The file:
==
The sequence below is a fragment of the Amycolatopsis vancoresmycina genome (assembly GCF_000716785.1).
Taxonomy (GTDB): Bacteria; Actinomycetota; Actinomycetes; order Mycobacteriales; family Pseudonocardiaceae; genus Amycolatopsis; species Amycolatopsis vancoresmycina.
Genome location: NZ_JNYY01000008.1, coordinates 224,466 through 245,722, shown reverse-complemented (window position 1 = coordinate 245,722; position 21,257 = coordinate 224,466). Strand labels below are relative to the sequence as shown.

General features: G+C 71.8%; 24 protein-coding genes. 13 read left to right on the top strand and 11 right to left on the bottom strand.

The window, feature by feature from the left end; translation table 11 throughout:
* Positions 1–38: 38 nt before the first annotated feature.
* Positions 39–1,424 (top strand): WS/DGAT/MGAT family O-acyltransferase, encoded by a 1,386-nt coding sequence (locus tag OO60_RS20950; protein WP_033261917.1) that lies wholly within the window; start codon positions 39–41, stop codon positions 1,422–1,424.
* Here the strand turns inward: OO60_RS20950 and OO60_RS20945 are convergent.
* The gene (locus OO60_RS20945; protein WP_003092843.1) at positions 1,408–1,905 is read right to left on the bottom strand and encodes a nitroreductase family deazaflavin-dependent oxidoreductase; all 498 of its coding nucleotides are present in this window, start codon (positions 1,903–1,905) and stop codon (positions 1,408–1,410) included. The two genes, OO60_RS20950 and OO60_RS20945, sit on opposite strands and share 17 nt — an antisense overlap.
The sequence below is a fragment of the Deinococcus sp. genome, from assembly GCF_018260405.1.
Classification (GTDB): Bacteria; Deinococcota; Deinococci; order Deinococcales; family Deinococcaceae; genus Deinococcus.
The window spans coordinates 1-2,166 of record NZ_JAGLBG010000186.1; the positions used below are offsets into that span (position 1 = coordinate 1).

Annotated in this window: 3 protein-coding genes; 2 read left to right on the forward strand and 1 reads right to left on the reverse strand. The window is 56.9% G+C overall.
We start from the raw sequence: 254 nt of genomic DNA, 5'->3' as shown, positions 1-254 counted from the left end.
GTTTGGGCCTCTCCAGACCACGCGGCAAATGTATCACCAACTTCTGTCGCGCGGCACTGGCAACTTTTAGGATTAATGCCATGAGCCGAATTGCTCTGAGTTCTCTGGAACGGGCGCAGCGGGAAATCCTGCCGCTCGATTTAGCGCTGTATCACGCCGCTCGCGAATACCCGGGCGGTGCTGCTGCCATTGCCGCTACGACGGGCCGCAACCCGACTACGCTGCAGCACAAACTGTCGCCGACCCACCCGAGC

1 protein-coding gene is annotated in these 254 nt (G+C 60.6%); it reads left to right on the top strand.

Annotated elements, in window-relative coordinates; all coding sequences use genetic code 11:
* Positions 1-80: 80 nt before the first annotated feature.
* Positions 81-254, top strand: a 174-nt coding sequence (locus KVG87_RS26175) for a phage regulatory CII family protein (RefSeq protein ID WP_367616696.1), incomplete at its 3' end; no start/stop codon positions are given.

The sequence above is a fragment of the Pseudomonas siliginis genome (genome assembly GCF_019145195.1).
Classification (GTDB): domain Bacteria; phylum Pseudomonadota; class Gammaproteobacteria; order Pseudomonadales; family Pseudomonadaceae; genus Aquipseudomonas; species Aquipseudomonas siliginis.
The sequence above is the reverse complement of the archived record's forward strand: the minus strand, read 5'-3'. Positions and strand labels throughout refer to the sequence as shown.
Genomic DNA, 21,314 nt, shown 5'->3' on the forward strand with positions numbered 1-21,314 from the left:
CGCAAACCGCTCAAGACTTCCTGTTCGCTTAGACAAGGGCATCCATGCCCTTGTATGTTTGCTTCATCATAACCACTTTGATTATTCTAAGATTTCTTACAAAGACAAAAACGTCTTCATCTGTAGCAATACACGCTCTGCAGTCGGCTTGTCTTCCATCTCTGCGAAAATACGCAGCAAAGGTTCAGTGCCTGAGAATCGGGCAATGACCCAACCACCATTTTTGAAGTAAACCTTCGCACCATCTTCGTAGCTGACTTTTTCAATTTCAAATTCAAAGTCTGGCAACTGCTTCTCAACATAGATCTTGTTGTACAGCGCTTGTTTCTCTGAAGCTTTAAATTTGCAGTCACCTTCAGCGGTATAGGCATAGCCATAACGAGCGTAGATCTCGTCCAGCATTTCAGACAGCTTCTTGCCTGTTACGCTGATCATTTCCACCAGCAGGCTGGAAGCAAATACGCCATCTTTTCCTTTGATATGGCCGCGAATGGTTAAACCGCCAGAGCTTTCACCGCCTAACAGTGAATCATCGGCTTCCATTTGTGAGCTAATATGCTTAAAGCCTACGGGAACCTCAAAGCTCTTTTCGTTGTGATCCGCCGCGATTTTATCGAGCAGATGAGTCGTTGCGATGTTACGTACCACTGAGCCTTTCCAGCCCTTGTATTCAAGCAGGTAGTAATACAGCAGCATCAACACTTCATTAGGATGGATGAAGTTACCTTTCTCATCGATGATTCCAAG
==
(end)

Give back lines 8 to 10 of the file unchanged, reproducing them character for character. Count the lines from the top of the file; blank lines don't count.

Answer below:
* Here the strand turns inward: OO60_RS20950 and OO60_RS20945 are convergent.
* The gene (locus OO60_RS20945; protein WP_003092843.1) at positions 1,408–1,905 is read right to left on the bottom strand and encodes a nitroreductase family deazaflavin-dependent oxidoreductase; all 498 of its coding nucleotides are present in this window, start codon (positions 1,903–1,905) and stop codon (positions 1,408–1,410) included. The two genes, OO60_RS20950 and OO60_RS20945, sit on opposite strands and share 17 nt — an antisense overlap.
The sequence below is a fragment of the Deinococcus sp. genome, from assembly GCF_018260405.1.